Stephen Rees's blog

Thoughts about the relationships between transport and the urban area it serves

Archive for August 28th, 2008

Zoom Airlines Goes Bust

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Zoom Airlines B767-300ER

Zoom Airlines B767-300ER

I saw this story on the CBC this evening and no doubt it will be all over the press in the morning. As usual passengers were given no warning as creditors slapped court orders onto planes.

I travelled by Zoom for the first – and only – time this year, when I went to London and back from Paris. They were very cheap compared to Air Canada and generally similar in terms of service quality, although the planes seemed a bit shabby and the interiors worn. I did wonder about their viability – I have been writing here for some time about the effect of rising fuel costs on airtlines – so I loaded up on flight insurance before we left. As usual the tv news managed to find some tearful people who were trying hard to make other arrangements, and finding the price of last minute ticket purchases to get home very expensive. It is not as if this was an unfamilar story – any  more than the Gulf Coast being the target of hurricanes, but as usual many are unprepared.

There will be other similar stories in the coming months. More airlines will go to the wall. Demand for air travel has also started to decline, as the economy begins to adjust to the new reality. But I wonder how long it will take for the boosters – the people who back Gateway and airport expansions – to wake up?

Written by Stephen Rees

August 28, 2008 at 7:17 pm

Posted in Air Travel

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Death leads to call for physically separated cycling network

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SURREY – The recent tragic death of a cyclist in Surrey has city council candidate Paul Hillsdon leading the call for safe cycling facilities across the city. The cyclist, in his 50’s, was hit from behind by a Honda Accord in Newton, and was pronounced dead at the scene. One of Hillsdon’s main platform pillars is sustainable transportation and his vision for cycling is bold – putting safety of the rider first and foremost.

“On average, bikes travel 15 km/h, while cars and trucks go 60 km/h +. Why these two forms of transportation are designated one and the same is beyond absurd,” said Hillsdon. “Surrey has, at best, bike lanes on some roads, and a thin white line of paint is not, and was not in this case, safe to cycle on. If a cycling route is not safe enough for a child or a senior to ride, then it is not safe.”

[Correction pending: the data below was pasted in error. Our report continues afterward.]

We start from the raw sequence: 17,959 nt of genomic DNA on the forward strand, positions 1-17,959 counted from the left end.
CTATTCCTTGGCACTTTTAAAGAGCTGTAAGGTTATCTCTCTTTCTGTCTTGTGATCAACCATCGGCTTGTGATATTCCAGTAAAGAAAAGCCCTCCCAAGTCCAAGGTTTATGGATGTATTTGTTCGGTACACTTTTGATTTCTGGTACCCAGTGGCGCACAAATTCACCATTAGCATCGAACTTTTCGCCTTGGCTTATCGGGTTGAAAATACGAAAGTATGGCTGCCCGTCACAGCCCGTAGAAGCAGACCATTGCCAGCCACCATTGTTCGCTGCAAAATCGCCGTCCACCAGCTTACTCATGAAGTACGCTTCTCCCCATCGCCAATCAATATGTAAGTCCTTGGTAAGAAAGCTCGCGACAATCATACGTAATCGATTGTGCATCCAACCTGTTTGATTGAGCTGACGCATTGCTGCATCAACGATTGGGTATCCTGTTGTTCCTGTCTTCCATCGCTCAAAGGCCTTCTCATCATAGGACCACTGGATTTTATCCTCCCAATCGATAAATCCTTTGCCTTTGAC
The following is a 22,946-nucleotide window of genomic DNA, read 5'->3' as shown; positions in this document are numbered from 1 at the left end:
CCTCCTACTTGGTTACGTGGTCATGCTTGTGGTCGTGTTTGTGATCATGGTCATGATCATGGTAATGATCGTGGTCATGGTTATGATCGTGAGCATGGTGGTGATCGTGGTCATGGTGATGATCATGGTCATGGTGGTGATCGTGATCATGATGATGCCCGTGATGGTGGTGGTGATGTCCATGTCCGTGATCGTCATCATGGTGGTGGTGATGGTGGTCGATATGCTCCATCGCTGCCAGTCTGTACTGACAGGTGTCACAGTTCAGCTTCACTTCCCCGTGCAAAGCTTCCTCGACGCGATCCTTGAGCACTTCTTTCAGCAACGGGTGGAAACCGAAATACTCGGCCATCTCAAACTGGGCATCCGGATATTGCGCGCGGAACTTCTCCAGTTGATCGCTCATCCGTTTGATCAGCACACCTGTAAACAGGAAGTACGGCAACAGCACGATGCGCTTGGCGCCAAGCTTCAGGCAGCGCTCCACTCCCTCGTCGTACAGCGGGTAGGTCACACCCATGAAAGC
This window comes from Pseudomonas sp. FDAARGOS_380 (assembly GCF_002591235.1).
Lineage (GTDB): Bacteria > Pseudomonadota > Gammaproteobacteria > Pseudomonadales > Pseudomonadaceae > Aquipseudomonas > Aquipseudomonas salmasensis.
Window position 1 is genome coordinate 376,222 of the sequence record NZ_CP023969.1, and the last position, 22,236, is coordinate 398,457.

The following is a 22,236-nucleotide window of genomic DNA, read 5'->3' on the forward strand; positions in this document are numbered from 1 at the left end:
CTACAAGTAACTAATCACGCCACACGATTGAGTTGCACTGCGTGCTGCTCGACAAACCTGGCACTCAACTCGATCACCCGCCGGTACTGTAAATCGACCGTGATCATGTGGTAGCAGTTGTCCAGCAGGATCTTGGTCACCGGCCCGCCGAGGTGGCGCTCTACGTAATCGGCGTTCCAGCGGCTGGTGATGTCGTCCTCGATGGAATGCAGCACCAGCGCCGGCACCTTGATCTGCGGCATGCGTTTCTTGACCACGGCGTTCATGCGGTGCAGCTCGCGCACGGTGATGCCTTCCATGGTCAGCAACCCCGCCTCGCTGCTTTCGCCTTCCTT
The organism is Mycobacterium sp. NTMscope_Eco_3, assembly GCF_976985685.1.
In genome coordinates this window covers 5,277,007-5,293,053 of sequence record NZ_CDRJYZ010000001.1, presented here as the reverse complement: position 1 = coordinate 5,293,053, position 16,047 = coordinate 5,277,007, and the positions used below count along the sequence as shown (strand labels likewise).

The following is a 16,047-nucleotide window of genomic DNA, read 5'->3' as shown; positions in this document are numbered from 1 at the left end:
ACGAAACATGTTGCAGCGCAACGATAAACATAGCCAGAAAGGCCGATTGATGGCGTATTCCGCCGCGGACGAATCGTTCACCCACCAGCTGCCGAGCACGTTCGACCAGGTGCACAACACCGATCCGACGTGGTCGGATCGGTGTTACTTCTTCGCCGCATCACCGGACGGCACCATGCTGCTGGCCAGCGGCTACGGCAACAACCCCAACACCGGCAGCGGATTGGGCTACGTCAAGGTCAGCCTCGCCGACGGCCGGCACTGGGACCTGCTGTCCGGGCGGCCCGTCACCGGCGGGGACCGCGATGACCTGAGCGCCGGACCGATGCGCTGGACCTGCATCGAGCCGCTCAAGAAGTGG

Hillsdon’s vision calls for a three pronged cycling network across Surrey. Neighbourhood roads would be traffic calmed with bike lanes, recreational greenways would meander through parks and natural spaces, while all major arterial streets would feature physically separated bike paths. Physical separation could be achieved through relatively cheap means such as bollards, cement blocks, or even small plant-filled boulevards.
“People should not have to fear for their lives on a bicycle. Over 1/3 of all citizens in cities like Copenhagen and Amsterdam use bikes as their main form of transport and it’s because the main travel routes are physically separated from the roadway and cars. It’s not rocket science!”
“If we want to get people out of their cars and onto bicycles, we need a safe network and this will only be achieved be showing leadership in the region and building physically separated bike routes along major arterials in Surrey. Cyclists like myself will not stand idly by while cars kill us for choosing a healthy, and environmentally friendly, mode of transport.”

Written by Stephen Rees

August 28, 2008 at 10:58 am

Posted in cycling

We must protest Highway to Hell

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Tom Sandborn, Vancouver Courier

Nothing you have not already read here, but this is a neat summary. And, as he says, while they still do not have federal sign off, it seems very unlikely that the civil servants at Health Canada and Environment Canada who raised some very important questions will get any backing from their political masters. Stephen Harper seems to regard the melting of the polar ice cap as simply an opportunity to drill for more oil. The fact that this may also lead to military confrontation with the Russians is probably a bonus from his perspective.

Protest all you like, it will not stop the Gateway. I happen to think that a legal challenge might. Despite the lax nature of the gutted legislation, even the most cursory glance through the documents submitted for the EA shows that there was no due diligence. The gaps and errors are glaring. The whole process was a sham. The government owes the people a duty of care and it is quite clear that narrow vested interest has overridden the public good. And I think it would not be too hard to get a judge to agree and get a writ requiring that they do the job properly. But it would, of course, be expensive. The law is open to everyone, just like the Ritz Hotel.

Written by Stephen Rees

August 28, 2008 at 10:45 am

Posted in Gateway